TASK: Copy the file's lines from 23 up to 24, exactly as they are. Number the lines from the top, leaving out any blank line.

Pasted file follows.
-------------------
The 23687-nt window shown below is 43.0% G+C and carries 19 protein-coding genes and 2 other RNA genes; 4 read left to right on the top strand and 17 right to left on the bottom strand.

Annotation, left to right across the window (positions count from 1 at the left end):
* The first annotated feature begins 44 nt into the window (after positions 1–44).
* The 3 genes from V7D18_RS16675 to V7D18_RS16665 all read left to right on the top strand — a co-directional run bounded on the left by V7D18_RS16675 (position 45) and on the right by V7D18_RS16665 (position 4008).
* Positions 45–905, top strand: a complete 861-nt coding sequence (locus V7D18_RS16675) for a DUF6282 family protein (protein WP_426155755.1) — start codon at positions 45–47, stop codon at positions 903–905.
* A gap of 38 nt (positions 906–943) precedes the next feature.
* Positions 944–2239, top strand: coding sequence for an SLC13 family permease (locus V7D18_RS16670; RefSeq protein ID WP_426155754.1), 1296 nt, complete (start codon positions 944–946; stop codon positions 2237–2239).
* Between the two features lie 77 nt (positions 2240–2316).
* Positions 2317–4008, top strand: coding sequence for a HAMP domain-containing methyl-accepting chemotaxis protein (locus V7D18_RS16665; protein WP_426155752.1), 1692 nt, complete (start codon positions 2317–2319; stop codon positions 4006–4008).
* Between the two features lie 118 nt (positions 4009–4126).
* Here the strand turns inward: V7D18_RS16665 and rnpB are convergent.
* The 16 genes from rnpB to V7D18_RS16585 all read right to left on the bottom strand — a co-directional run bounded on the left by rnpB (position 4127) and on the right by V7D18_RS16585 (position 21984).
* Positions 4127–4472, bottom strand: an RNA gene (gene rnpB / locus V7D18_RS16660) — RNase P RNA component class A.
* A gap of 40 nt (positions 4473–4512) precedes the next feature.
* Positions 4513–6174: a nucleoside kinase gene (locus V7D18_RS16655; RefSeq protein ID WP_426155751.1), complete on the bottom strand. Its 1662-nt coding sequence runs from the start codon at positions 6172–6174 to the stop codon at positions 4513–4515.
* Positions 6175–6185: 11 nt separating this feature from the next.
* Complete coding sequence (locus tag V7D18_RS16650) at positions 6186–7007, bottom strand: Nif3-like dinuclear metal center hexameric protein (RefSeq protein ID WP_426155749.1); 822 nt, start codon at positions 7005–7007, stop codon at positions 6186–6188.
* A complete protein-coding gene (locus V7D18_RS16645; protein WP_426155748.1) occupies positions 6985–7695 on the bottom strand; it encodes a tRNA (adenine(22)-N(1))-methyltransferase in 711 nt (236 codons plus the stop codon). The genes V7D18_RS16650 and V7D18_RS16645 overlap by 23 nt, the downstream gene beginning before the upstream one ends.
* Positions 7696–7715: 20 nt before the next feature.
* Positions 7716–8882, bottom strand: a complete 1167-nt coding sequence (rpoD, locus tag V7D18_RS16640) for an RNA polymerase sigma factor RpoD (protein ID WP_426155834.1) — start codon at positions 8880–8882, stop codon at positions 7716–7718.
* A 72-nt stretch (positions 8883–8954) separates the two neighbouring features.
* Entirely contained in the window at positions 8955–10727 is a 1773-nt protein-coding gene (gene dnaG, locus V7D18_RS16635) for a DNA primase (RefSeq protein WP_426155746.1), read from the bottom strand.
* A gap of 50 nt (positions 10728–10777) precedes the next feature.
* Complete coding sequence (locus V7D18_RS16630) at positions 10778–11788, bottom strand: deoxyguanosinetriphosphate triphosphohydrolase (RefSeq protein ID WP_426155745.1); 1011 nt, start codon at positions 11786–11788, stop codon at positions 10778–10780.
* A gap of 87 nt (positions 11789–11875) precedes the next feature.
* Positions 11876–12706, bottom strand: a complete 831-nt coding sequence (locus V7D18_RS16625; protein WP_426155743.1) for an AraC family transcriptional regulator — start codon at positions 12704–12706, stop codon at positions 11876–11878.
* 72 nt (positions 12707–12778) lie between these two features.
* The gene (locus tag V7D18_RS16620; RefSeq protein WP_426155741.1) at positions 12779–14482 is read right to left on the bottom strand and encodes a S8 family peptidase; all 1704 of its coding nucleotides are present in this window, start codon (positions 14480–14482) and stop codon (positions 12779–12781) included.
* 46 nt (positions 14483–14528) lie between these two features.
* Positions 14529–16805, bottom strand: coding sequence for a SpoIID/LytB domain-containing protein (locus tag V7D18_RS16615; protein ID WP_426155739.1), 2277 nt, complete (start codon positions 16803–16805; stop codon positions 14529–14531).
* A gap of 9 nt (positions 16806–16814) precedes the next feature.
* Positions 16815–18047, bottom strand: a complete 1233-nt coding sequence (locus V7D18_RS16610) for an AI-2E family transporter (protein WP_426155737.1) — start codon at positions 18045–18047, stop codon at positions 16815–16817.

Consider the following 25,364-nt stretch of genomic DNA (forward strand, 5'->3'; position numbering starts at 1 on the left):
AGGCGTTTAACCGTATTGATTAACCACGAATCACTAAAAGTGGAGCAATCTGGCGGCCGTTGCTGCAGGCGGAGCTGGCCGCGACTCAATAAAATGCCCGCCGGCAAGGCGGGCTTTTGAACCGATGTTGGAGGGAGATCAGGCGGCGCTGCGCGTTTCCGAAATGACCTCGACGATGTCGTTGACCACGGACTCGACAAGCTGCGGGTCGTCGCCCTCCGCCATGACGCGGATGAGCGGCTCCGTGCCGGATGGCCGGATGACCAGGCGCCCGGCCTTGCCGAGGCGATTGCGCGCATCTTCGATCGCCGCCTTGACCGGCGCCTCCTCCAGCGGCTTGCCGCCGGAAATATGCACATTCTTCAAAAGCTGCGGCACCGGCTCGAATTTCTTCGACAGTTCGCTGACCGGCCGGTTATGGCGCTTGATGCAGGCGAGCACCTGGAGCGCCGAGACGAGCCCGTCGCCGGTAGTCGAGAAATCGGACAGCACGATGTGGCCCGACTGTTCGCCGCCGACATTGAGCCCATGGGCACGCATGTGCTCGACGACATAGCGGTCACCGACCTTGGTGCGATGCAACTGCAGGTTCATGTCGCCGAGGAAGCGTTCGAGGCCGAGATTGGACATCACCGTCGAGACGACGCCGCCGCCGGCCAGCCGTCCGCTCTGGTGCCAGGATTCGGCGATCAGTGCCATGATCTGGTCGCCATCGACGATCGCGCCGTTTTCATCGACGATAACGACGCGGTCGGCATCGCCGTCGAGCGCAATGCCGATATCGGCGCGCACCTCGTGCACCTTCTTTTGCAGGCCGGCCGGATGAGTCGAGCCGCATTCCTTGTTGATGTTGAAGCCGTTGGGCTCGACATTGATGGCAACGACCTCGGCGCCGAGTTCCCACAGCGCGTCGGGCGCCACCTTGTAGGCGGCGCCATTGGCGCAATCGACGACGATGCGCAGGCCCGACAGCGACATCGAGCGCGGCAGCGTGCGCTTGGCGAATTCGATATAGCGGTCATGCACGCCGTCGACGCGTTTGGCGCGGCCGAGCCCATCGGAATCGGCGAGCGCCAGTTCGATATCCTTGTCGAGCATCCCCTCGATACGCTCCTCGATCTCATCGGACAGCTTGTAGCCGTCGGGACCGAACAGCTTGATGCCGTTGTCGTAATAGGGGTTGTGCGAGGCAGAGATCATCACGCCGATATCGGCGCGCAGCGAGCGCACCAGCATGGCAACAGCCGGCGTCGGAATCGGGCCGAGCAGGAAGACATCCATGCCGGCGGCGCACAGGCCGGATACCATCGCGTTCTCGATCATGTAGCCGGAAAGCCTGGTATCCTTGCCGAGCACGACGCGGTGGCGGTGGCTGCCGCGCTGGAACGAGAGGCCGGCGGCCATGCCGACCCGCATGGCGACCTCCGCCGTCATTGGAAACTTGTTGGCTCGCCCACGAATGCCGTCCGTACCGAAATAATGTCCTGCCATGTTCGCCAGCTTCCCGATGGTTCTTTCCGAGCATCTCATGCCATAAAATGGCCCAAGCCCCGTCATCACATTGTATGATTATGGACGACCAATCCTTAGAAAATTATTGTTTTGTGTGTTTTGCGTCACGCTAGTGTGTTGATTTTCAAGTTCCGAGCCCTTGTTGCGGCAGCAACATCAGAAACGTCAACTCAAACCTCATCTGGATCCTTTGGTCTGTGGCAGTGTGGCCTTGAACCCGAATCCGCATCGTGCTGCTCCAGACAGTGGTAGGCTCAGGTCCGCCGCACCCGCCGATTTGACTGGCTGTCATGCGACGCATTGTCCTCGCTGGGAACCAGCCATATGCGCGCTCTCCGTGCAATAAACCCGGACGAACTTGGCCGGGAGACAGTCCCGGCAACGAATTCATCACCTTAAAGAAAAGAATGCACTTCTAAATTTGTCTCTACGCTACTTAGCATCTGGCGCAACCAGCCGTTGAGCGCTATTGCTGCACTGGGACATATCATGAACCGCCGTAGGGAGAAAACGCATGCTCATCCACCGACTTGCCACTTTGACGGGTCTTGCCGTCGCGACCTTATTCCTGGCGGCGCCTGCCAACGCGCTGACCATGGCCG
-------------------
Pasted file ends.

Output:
* A gap of 50 nt (positions 10728–10777) precedes the next feature.
* Complete coding sequence (locus V7D18_RS16630) at positions 10778–11788, bottom strand: deoxyguanosinetriphosphate triphosphohydrolase (RefSeq protein ID WP_426155745.1); 1011 nt, start codon at positions 11786–11788, stop codon at positions 10778–10780.